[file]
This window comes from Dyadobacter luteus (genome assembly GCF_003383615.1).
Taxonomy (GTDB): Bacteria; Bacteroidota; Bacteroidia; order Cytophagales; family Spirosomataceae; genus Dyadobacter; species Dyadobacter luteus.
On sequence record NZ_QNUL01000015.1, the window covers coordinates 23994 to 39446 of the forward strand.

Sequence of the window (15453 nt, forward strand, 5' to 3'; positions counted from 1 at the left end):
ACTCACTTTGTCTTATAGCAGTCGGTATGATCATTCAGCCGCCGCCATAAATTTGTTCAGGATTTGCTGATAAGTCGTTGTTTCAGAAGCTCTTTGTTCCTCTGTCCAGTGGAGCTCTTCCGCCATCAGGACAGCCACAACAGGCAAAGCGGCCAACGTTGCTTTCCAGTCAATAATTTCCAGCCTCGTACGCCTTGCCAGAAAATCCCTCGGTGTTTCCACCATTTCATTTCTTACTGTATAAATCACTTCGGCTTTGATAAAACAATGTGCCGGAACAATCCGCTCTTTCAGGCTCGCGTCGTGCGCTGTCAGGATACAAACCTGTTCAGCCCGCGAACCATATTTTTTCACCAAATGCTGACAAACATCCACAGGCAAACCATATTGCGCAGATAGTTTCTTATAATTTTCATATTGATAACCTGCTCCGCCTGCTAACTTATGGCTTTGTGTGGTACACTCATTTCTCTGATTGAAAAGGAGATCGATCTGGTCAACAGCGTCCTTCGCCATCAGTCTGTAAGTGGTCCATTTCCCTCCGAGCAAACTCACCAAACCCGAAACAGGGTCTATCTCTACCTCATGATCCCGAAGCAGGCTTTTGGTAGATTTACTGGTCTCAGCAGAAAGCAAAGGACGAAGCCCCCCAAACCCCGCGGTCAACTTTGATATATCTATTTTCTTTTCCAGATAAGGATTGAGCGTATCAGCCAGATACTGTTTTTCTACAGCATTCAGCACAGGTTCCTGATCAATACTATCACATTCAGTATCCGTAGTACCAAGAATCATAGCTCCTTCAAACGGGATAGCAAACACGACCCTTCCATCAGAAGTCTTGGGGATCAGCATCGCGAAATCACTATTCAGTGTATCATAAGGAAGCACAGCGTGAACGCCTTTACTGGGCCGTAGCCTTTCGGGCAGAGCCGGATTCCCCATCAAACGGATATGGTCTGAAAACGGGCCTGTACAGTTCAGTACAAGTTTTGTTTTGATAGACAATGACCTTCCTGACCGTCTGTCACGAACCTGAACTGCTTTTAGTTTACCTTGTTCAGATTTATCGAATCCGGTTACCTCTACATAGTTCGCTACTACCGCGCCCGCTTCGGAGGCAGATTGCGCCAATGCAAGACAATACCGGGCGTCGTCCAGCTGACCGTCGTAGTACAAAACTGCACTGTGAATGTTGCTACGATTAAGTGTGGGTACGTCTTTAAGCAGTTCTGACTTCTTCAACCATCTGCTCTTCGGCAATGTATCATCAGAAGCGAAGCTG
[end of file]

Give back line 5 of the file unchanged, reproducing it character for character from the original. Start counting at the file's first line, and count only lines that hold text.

ACTCACTTTGTCTTATAGCAGTCGGTATGATCATTCAGCCGCCGCCATAAATTTGTTCAGGATTTGCTGATAAGTCGTTGTTTCAGAAGCTCTTTGTTCCTCTGTCCAGTGGAGCTCTTCCGCCATCAGGACAGCCACAACAGGCAAAGCGGCCAACGTTGCTTTCCAGTCAATAATTTCCAGCCTCGTACGCCTTGCCAGAAAATCCCTCGGTGTTTCCACCATTTCATTTCTTACTGTATAAATCACTTCGGCTTTGATAAAACAATGTGCCGGAACAATCCGCTCTTTCAGGCTCGCGTCGTGCGCTGTCAGGATACAAACCTGTTCAGCCCGCGAACCATATTTTTTCACCAAATGCTGACAAACATCCACAGGCAAACCATATTGCGCAGATAGTTTCTTATAATTTTCATATTGATAACCTGCTCCGCCTGCTAACTTATGGCTTTGTGTGGTACACTCATTTCTCTGATTGAAAAGGAGATCGATCTGGTCAACAGCGTCCTTCGCCATCAGTCTGTAAGTGGTCCATTTCCCTCCGAGCAAACTCACCAAACCCGAAACAGGGTCTATCTCTACCTCATGATCCCGAAGCAGGCTTTTGGTAGATTTACTGGTCTCAGCAGAAAGCAAAGGACGAAGCCCCCCAAACCCCGCGGTCAACTTTGATATATCTATTTTCTTTTCCAGATAAGGATTGAGCGTATCAGCCAGATACTGTTTTTCTACAGCATTCAGCACAGGTTCCTGATCAATACTATCACATTCAGTATCCGTAGTACCAAGAATCATAGCTCCTTCAAACGGGATAGCAAACACGACCCTTCCATCAGAAGTCTTGGGGATCAGCATCGCGAAATCACTATTCAGTGTATCATAAGGAAGCACAGCGTGAACGCCTTTACTGGGCCGTAGCCTTTCGGGCAGAGCCGGATTCCCCATCAAACGGATATGGTCTGAAAACGGGCCTGTACAGTTCAGTACAAGTTTTGTTTTGATAGACAATGACCTTCCTGACCGTCTGTCACGAACCTGAACTGCTTTTAGTTTACCTTGTTCAGATTTATCGAATCCGGTTACCTCTACATAGTTCGCTACTACCGCGCCCGCTTCGGAGGCAGATTGCGCCAATGCAAGACAATACCGGGCGTCGTCCAGCTGACCGTCGTAGTACAAAACTGCACTGTGAATGTTGCTACGATTAAGTGTGGGTACGTCTTTAAGCAGTTCTGACTTCTTCAACCATCTGCTCTTCGGCAATGTATCATCAGAAGCGAAGCTG